Microsoft Corp. Thursday reported strong sales of its server software, client operating systems and Office application but said that stock compensation and legal settlements paid during its fiscal third quarter contributed to a 38 percent drop in quarterly profits.
The company said its settlement of legal proceedings with Sun and a fine imposed by the European Commission resulted in a 38 percent decline in profit for the quarter ended March 31, 2004 compared to the same quarter a year ago. Profit for fiscal third quarter 2004 was US$1.32 billion, which included a pre-tax stock-based compensation expense of $748 million and legal charges of $2.53 billion. Profit in the same quarter a year ago was reported at $2.14 billion.
Microsoft reported revenue of $9.18 billion, a 17 percent increase over $7.84 billion in the prior year.
The company said increased licensing of client and server operating systems through OEMs, Office 2003, and server products including Exchange and SQL Server drove revenue gains. The company also noted improved MSN advertising revenue.
"Last quarter, we said that we were beginning to see evidence of an improvement in the corporate IT market. Our results this quarter demonstrate that we are in the midst of a corporate recovery," said Microsoft CFO John Connors.
Sales in Microsoft's Client, Information Worker and Server and Tools business units grew a combined 17 percent, the company said. In an earnings report, Goldman Sachs said the numbers indicate that Linux appears to be having no negative effects on Microsoft's desktop or server business.
Microsoft also may be seeing some positive signs as it tries to convince customers with expiring contracts to sign up for its new licensing program, Software Assurance.
The company reported a $326 million drop in unearned revenue, which is revenue from licensing contracts that is recorded over multiple quarters. The drop was less than what some analysts predicted, which may indicate that Microsoft is getting some customers with expiring Upgrade Advantage contracts to sign on to Software Assurance.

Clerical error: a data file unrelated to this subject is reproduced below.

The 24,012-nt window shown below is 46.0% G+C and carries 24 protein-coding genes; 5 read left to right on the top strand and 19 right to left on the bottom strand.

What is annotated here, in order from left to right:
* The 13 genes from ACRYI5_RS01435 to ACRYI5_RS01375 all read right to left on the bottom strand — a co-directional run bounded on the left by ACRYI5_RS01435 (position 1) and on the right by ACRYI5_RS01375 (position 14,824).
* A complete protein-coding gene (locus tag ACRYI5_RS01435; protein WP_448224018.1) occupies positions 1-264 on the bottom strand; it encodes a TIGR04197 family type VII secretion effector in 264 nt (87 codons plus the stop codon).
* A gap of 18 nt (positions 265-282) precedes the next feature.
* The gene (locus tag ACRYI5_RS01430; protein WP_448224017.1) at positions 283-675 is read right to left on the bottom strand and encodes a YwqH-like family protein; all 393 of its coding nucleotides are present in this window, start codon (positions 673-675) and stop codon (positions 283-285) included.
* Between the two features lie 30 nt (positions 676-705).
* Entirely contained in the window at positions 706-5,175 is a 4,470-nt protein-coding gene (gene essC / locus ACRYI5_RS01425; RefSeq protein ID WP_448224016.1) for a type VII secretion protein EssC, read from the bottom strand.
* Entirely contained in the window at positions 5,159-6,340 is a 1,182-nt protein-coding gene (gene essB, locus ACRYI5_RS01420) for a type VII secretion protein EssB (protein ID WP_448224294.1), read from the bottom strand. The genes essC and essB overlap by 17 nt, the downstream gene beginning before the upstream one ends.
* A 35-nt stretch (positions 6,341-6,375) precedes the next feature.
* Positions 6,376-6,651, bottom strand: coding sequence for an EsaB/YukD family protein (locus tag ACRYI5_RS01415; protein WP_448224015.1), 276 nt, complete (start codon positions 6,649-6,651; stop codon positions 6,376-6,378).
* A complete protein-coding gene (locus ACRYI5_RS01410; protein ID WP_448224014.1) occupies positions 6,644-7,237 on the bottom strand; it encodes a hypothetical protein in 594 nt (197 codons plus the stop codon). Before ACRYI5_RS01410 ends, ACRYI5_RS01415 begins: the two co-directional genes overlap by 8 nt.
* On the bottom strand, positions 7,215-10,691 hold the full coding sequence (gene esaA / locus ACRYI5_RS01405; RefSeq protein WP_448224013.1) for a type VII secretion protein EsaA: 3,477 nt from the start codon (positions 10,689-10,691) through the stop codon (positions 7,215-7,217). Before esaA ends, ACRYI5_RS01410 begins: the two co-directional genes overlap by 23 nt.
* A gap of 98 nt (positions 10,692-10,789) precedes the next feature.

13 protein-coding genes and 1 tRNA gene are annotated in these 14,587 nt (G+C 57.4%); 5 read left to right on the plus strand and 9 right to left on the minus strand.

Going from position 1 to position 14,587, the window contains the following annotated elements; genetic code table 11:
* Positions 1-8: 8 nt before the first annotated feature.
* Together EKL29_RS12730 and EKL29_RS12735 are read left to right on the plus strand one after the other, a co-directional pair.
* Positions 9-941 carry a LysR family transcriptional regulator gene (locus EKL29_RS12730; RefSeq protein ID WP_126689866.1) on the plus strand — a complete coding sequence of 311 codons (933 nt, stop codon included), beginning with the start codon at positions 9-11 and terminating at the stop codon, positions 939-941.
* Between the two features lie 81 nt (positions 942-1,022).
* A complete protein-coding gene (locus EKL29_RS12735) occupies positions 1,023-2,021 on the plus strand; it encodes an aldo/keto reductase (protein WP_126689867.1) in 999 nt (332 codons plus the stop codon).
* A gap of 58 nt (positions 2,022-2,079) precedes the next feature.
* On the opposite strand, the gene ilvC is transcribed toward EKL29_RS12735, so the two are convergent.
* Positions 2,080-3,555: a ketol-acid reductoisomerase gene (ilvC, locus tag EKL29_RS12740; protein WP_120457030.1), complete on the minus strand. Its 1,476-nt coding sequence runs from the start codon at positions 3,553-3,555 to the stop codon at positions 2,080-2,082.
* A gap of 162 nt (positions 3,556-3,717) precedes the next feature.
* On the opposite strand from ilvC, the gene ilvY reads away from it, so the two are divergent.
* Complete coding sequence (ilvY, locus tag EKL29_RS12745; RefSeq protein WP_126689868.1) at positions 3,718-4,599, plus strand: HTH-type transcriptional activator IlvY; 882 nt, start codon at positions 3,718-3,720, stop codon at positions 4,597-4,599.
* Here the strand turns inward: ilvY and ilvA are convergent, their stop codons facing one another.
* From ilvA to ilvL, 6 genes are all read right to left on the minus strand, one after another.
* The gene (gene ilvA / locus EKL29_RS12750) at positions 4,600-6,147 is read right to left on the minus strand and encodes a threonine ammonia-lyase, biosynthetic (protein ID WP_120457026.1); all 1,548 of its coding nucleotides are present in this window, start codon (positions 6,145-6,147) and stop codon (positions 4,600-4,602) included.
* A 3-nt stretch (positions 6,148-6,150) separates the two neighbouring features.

But Connors did say that because of $1.1 billion in unearned revenue collected from Upgrade Advantage contracts in fiscal year 2004, which won't be matched in fiscal year 2005, that the company would be left with tough comparison numbers between the two years in the Information Worker and Server Tools business units. The statement may provide an indication that Microsoft is having the greatest trouble securing licensing renewals for Office and Windows server, both of which won't have new versions until 2006 or 2007.
"The key thing is that we have to get a great value message out and we think with the products we have and the roadmap we've got, we've got a pretty compelling value proposition," said Connors in reference to the challenge of licensing renewals.
Microsoft's enthusiasm for the quarter results partially focused on its Information Worker business unit, which grew 18 percent in the fiscal third quarter over the prior year. The company attributed the rise to strong sales of Office among all its customers, including corporate customers such as Circuit City, Del Monte Foods, Perot Systems, The Thomson Corporation, and Unisys.
Microsoft also reported that OEM licensing revenue for Office 2003 grew 35 percent compared to the prior year's third quarter. The increase in revenue, however, was partially attributable to previously deferred multi-year licensing arrangements revenue, including Upgrade Advantage contracts.
The Client business unit, which includes the Windows operating system, showed an 18 percent growth in OEM licenses compared to a year ago. Microsoft also reported that unit shipments of the Professional version of the platform were up 2 percent to 58 percent of the total Windows licenses compared to a year ago.
In the Server and Tools business unit, revenue was $445 million driven by demand for Exchange, SQL Server and Visual Studio. Microsoft said new licenses for Windows Server grew by 31 percent.
The outlook was not so rosy in the Business Solutions unit even though Microsoft reported that net losses had dropped 29 percent over the previous quarter a year ago. Overall revenue was up 4 percent, but Connors admitted that licensing of Navision and Axapta products was still slow within the U.S., meaning Microsoft continues to have trouble penetrating one of its key markets.
Microsoft also predicted that fiscal fourth quarter revenue would be in the range of $8.9 billion and $9.0 billion. The company also announced predictions for revenue in fiscal year 2005, which ends June 30, 2005, at between $37.8 billion and $38.2 billion.